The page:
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A Simple Plan
April 26, 2002
By Lincoln Farnum

I think about our war a lot and it's not terribly difficult to make some connections that, somehow, we don't hear about on the news. The war in Afghanistan (did you know that there is talk about renaming it Exxonistan), and the one still to come in Iraq are about access to oil (though Afghanistan has some opium overtones as well.)

Our commitment to freedom in Columbia is based on protecting an oil pipeline owned by a campaign donor (and maybe controlling who gets to make and sell the drugs there.) Venezuela, well, apparently we're happy to throw out a democratically elected leader any time we can replace him with someone more.reliable. In terms of democracy and free markets we talk the talk, but we don't walk the walk, and it's mostly about oil.

Throw in ANWR, or throw it out, as the senate did last week (in a rare moment of lucidity), and then kill any mandated mileage requirements for automobiles, and it starts to look like a plan. The plan is for you to keep using oil and energy as fast as you can. Don't worry about the pollution it causes, or the environmental degradation, or the fact that our 'elected leaders' will quite happily make a deal with the devil (and destroy entire countries and kill countless other humans) to get it.

It's your right, as an American to have as much energy as you can use (well, at least as much as you can afford.)

During World War II they rationed a whole range of supplies to keep the military supplied with tires for jeeps, and fuel to make them run. This war on terrorism seems to be about being sure we have to ration nothing, except maybe freedom, justice, and civil rights. I don't know about you, but freedom, justice, and civil rights mean a lot more to me than cheap gasoline does.

So here's my plan. I say we institute a grass-roots voluntary rationing plan. We each, in this country, reduce our fuel consumption, by as much as we are able. That doesn't mean living in the dark and not going to the grocery store, it means being careful, combining automobile trips, not lighting (or heating and cooling) unused rooms, using a sweater or a pair of shorts in preference to one's perfect temperature. If we can walk or take public transportation, it makes perfect sense to do that. I'll bet that just by being conscious of our energy use, we can conserve 10-15% of the energy we're currently using.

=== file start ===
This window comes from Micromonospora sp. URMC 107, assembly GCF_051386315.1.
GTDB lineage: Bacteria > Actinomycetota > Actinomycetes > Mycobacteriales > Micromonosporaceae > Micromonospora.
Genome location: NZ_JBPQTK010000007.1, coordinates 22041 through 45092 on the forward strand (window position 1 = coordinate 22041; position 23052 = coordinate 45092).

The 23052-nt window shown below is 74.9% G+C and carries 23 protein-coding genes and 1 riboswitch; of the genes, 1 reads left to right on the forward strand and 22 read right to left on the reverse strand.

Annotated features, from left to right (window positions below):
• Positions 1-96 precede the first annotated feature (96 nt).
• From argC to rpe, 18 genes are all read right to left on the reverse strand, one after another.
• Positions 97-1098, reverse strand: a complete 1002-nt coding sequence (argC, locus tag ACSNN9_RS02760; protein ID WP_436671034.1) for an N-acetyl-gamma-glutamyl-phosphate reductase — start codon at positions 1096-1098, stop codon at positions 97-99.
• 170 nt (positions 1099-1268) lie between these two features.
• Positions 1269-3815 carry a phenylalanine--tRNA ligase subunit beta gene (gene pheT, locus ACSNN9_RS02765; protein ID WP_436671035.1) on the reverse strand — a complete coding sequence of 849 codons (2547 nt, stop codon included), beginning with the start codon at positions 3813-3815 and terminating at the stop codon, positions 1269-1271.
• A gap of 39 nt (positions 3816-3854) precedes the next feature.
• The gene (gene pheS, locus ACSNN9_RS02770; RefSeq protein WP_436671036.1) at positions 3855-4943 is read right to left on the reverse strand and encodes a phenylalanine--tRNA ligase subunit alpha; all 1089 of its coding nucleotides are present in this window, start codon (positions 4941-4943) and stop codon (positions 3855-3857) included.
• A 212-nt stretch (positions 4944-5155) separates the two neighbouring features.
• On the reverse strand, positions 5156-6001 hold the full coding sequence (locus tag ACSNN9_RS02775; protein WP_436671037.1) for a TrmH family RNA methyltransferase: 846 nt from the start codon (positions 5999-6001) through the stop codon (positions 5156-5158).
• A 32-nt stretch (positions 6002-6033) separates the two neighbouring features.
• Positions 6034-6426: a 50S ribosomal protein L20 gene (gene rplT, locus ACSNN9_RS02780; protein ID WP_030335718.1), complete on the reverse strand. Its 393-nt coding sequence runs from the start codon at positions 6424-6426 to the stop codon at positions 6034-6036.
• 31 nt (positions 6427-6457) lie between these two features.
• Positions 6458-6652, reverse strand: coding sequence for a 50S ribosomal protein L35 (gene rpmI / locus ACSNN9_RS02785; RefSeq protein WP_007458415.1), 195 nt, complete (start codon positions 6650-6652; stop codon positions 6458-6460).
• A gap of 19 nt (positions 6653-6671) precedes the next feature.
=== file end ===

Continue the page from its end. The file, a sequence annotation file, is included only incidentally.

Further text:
Since the lucky 2% of us living in the United States use 40% of the world's energy, decreasing our personal use of it, though it won't translate directly since a lot of it is used to heat, cool, and light office buildings, light roads, etc., we could make a real difference in world energy markets.

We could starve the oil economy.

Would that hurt your Exxon-Mobil stock? Maybe, but it wouldn't hurt your country, or the world (dump the stock now, before this starts.) I expect that if there were any serious efforts at energy conservation, we'd all be told that it's our patriotic duty to use more energy. I'd like to see that; it would first be our patriotic duty to invade other countries to get the energy, and then it would be our patriotic duty to use up all the energy we invaded them for.

Are we citizens or a target market?

As citizens, if we don't like what is happening in our name, if we don't like the behavior of our 'elected leaders,' we have options. We might still even be able to vote to replace them. I certainly hope so.

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